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Fatal accident sparks fresh calls to ban ferrying of construction workers on lorries, install seat belts

SINGAPORE — For construction worker Md Sharif Uddin, 42, his daily work commute in the back of a lorry is always a terrifying experience.

A file photo of migrant workers being transported in the back of a lorry in 2010.

A file photo of migrant workers being transported in the back of a lorry in 2010.

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  • A migrant worker died and 16 others were injured in an accident involving a lorry and a tipper truck on April 20
  • People are calling for the authorities to ban the practice of transporting workers in the back of lorries
  • Others want to see more safety features such as seat belts
  • Some insiders in the construction industry said these suggestions will need to be reviewed holistically


SINGAPORE — For construction worker Md Sharif Uddin, 42, his daily work commute in the back of a lorry is always a terrifying experience.

“I am always emotionally uncomfortable (in the lorry). I am terrified. Because there have already been many accidents,” the Bangladeshi safety coordinator at a construction company told TODAY on Wednesday (April 21).

Describing how migrant workers like him have come to accept that this is how they get to work, Mr Uddin said that these lorry rides could mean hours of braving the sun and rain, sitting in a mandated 8-sqf minimum space for each worker in a lorry deck that also holds site equipment, construction materials and other men.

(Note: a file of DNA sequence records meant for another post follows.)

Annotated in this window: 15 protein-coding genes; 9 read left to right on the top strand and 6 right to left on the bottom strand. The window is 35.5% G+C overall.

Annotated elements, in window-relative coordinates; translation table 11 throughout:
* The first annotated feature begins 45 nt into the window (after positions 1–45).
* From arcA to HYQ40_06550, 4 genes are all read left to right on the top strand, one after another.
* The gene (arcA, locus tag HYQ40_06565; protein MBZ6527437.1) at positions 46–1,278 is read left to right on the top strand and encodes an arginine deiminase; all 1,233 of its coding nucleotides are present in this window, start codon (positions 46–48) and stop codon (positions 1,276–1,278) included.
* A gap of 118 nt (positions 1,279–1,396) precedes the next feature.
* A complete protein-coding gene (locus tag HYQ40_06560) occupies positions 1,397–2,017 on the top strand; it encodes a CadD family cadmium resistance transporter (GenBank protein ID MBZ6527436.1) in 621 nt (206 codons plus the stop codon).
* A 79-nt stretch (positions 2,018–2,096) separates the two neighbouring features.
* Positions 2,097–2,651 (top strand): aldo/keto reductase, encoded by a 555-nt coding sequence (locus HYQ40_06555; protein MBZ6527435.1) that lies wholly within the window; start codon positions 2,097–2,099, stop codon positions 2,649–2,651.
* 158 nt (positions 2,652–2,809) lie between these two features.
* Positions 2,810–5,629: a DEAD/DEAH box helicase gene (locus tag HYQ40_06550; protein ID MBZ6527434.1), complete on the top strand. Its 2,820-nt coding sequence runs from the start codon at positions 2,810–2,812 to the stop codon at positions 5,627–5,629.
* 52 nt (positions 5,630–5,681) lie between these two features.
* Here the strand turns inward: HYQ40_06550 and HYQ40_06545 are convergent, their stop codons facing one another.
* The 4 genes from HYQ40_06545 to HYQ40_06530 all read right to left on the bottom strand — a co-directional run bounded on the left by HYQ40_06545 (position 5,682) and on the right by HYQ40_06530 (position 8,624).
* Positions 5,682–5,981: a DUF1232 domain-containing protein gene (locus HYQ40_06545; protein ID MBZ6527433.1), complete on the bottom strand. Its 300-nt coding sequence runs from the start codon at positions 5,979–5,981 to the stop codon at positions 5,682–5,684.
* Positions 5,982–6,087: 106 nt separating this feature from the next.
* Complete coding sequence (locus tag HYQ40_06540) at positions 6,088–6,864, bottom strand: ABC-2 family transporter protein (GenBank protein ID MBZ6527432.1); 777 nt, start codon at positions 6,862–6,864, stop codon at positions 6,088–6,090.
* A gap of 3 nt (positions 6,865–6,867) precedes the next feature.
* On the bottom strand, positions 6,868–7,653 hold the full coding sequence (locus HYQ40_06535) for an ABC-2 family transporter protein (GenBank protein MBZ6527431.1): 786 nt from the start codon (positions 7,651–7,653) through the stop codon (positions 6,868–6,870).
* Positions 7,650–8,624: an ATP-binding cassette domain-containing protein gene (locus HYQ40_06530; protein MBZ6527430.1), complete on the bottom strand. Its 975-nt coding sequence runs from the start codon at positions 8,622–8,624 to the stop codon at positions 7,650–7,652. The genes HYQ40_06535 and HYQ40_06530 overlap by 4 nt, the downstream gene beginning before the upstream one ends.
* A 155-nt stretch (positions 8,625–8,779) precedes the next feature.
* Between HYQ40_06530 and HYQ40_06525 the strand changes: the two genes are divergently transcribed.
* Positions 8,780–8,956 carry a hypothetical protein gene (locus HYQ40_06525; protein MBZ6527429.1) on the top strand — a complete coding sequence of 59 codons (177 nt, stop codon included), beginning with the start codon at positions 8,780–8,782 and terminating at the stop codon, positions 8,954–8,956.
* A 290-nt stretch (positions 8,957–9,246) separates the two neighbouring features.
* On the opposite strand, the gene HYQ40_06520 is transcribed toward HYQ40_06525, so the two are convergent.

That daily experience led him to pen three chapters devoted to lorry rides in his recently released book Stranger to My World, which is a diary of his experiences in Singapore as a migrant worker, published by Landmark Books.

In one of them, he wrote: “Low-income migrant workers like us just have to accept that we must be transported in unsafe lorries in this modern city.”

The issue of ferrying construction workers in lorries is in the spotlight again following an accident along the Pan-Island Expressway (PIE) involving a lorry and a tipper truck on Tuesday morning that killed one migrant worker and injured 16 others.

The lorry driver has been arrested for careless driving. Police investigations are ongoing.

The incident has sparked several calls on social media for the authorities to forbid employers from ferrying workers at the back of lorries.

Former Nominated Member of Parliament (NMP) Calvin Cheng wrote on Facebook on Tuesday that workers should be transported by minibuses with seat belts.

Ms Kuik Shiao-Yin, another former NMP, suggested the same: “We would never put up with a lorry transporting our children, our students, our own workers this way. This was an accident waiting to happen.”

Under the Road Traffic Act, lorries and other goods vehicles cannot be used for private passenger transport, though the Act grants an exception for owners and lorry hirers to ferry their workers between their lodgings and worksites. This is subject to requirements such as capacity and maximum height limits.

Others have suggested increased passenger safety standards, such as mandatory seat belts for lorry passengers. Seat belts are not a requirement now for workers riding in the cargo deck of goods vehicles.

Ms Dipa Swaminathan, who founded migrant worker advocacy group ItsRainingRaincoats, told TODAY: “Seat belts save lives and there is enough evidence to show it… It’s unfair that migrant workers do not get that safety feature.

“This incident can be a watershed moment for Singapore to finally regulate seat belts for lorry passengers.”

TODAY has sought comment from the Land Transport Authority and the Singapore Contractors Association.